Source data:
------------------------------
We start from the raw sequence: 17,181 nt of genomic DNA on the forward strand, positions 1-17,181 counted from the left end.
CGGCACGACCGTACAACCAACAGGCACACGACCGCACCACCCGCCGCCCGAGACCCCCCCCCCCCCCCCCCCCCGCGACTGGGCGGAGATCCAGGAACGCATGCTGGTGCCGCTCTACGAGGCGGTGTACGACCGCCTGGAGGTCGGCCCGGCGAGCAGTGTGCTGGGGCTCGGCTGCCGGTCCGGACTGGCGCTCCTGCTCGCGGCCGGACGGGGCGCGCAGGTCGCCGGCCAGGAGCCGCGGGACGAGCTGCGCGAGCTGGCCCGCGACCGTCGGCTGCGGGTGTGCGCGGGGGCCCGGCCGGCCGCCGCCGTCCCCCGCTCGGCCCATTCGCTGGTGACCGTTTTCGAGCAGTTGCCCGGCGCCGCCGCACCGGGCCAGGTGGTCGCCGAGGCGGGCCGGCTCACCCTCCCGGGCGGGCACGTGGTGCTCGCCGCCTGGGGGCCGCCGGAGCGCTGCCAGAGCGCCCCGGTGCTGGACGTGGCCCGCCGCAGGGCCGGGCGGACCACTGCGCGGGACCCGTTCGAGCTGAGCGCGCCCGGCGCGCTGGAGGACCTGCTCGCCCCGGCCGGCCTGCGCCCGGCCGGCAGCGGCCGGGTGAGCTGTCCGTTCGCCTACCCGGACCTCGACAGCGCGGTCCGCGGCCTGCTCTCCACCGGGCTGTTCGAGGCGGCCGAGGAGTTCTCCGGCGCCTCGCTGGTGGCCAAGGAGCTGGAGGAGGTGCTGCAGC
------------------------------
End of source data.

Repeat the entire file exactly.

We start from the raw sequence: 17,181 nt of genomic DNA on the forward strand, positions 1-17,181 counted from the left end.
CGGCACGACCGTACAACCAACAGGCACACGACCGCACCACCCGCCGCCCGAGACCCCCCCCCCCCCCCCCCCCCGCGACTGGGCGGAGATCCAGGAACGCATGCTGGTGCCGCTCTACGAGGCGGTGTACGACCGCCTGGAGGTCGGCCCGGCGAGCAGTGTGCTGGGGCTCGGCTGCCGGTCCGGACTGGCGCTCCTGCTCGCGGCCGGACGGGGCGCGCAGGTCGCCGGCCAGGAGCCGCGGGACGAGCTGCGCGAGCTGGCCCGCGACCGTCGGCTGCGGGTGTGCGCGGGGGCCCGGCCGGCCGCCGCCGTCCCCCGCTCGGCCCATTCGCTGGTGACCGTTTTCGAGCAGTTGCCCGGCGCCGCCGCACCGGGCCAGGTGGTCGCCGAGGCGGGCCGGCTCACCCTCCCGGGCGGGCACGTGGTGCTCGCCGCCTGGGGGCCGCCGGAGCGCTGCCAGAGCGCCCCGGTGCTGGACGTGGCCCGCCGCAGGGCCGGGCGGACCACTGCGCGGGACCCGTTCGAGCTGAGCGCGCCCGGCGCGCTGGAGGACCTGCTCGCCCCGGCCGGCCTGCGCCCGGCCGGCAGCGGCCGGGTGAGCTGTCCGTTCGCCTACCCGGACCTCGACAGCGCGGTCCGCGGCCTGCTCTCCACCGGGCTGTTCGAGGCGGCCGAGGAGTTCTCCGGCGCCTCGCTGGTGGCCAAGGAGCTGGAGGAGGTGCTGCAGC